Carbon Credits, China, Coal, Germany

RWE Buying Coal Mine Methane CERs in China

September 19, 2007 (Reuters) – RWE Power, an arm of German utility RWE (RWEG.DE), expects to start collecting emissions reduction credits from its first coal mine methane project in China in 2008, and is eyeing others, a company official said. Andreas Feldmann, director of the firm’s Climate Protection Projects in China, said he expected to get up to 350,000 tonnes of credits a year from the venture in northern Shanxi province.

RWE is also considering another four or five large coal mine methane projects in China, and expects to sign some deals later this year, he added. He declined to comment further.

The investments are made under the Kyoto Protocol’s Clean Development Mechanism (CDM), which allows polluters in rich nations to meet part of domestic greenhouse gas quotas by paying for emission-cutting projects in developing countries.

Investors have flocked to China, in part because its massive industrial and coal mining sectors have offered relatively easy pickings. Last year it provided over 60 percent of all CDM credits generated worldwide.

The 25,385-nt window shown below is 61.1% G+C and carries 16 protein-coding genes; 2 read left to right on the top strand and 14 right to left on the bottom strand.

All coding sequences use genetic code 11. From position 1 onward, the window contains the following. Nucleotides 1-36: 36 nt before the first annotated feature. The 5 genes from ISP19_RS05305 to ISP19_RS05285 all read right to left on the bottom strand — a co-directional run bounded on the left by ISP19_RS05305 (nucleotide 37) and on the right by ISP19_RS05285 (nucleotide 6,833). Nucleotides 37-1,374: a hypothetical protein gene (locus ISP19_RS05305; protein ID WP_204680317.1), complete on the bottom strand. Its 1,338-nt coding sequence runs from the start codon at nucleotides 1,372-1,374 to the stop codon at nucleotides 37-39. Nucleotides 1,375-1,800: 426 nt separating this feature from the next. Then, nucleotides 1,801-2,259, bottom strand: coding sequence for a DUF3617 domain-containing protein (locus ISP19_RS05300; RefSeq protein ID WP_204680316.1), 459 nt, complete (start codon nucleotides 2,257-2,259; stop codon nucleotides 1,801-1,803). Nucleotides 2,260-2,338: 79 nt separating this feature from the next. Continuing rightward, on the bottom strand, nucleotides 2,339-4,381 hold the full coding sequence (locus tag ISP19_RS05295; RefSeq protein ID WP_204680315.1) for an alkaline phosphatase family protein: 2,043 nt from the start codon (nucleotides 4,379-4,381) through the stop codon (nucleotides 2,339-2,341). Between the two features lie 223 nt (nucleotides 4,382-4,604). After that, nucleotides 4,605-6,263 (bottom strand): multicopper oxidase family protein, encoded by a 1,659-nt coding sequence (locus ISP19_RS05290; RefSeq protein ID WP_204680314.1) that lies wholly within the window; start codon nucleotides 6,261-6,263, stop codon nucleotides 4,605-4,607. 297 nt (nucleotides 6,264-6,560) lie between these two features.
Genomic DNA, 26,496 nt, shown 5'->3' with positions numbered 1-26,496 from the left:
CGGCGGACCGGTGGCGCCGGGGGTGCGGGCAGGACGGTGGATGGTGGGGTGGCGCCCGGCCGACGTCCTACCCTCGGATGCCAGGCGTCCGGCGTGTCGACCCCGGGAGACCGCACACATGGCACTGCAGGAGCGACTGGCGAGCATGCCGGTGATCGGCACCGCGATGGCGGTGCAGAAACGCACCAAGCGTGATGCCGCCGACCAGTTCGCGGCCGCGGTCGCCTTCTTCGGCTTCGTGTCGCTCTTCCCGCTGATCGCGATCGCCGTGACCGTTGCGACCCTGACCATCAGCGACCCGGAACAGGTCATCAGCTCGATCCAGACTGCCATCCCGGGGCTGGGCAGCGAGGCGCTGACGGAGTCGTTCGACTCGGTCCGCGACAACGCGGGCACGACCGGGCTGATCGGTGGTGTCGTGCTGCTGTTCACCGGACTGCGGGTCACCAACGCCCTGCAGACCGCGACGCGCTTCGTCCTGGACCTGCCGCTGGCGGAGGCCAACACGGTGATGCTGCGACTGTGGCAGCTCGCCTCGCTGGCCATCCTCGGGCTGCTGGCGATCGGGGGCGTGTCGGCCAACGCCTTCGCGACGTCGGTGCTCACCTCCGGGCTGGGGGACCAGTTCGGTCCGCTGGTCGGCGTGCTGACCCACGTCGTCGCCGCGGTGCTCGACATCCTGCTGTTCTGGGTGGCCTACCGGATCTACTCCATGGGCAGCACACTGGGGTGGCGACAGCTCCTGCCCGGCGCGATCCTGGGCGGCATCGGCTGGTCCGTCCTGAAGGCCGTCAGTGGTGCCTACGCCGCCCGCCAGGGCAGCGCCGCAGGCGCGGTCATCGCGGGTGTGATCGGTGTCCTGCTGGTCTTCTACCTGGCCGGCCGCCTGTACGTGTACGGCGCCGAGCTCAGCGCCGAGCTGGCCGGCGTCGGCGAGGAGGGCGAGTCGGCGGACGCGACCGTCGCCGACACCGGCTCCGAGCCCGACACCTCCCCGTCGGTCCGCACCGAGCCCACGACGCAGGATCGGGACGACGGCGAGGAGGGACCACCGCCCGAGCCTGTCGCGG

Feldmann said RWE has already agreed to buy 20 million tonnes of credit from China, nearly a quarter of the volume it needs through 2012, but in future it hopes to have a “more direct involvement in projects” to ensure their demand is met.

“Lots of projects have suffered due to the failure to deliver the Certified Emission Reductions (CERs) they promise,” he told Reuters on the sidelines of a coal conference in Shanxi.

“That also brings trouble for buyers.”

The Shanxi project is a joint venture with a local partner, which should be operational by the second quarter of 2008 and earn reductions for a seven-year phase through 2015 — although the current provisions of the Kyoto Protocol only run to 2012.

The project, with total investment of less than 10 million euros, may be extended for two more seven-year phases if it gets government approval, he said.

“We are intending to be a constant and continued business in China in the next decade,” Feldmann said.

“The prices in the Chinese market are a bit more expensive than in some other countries, but you do not want to buy the cheaper ones that may never be delivered,” he added.


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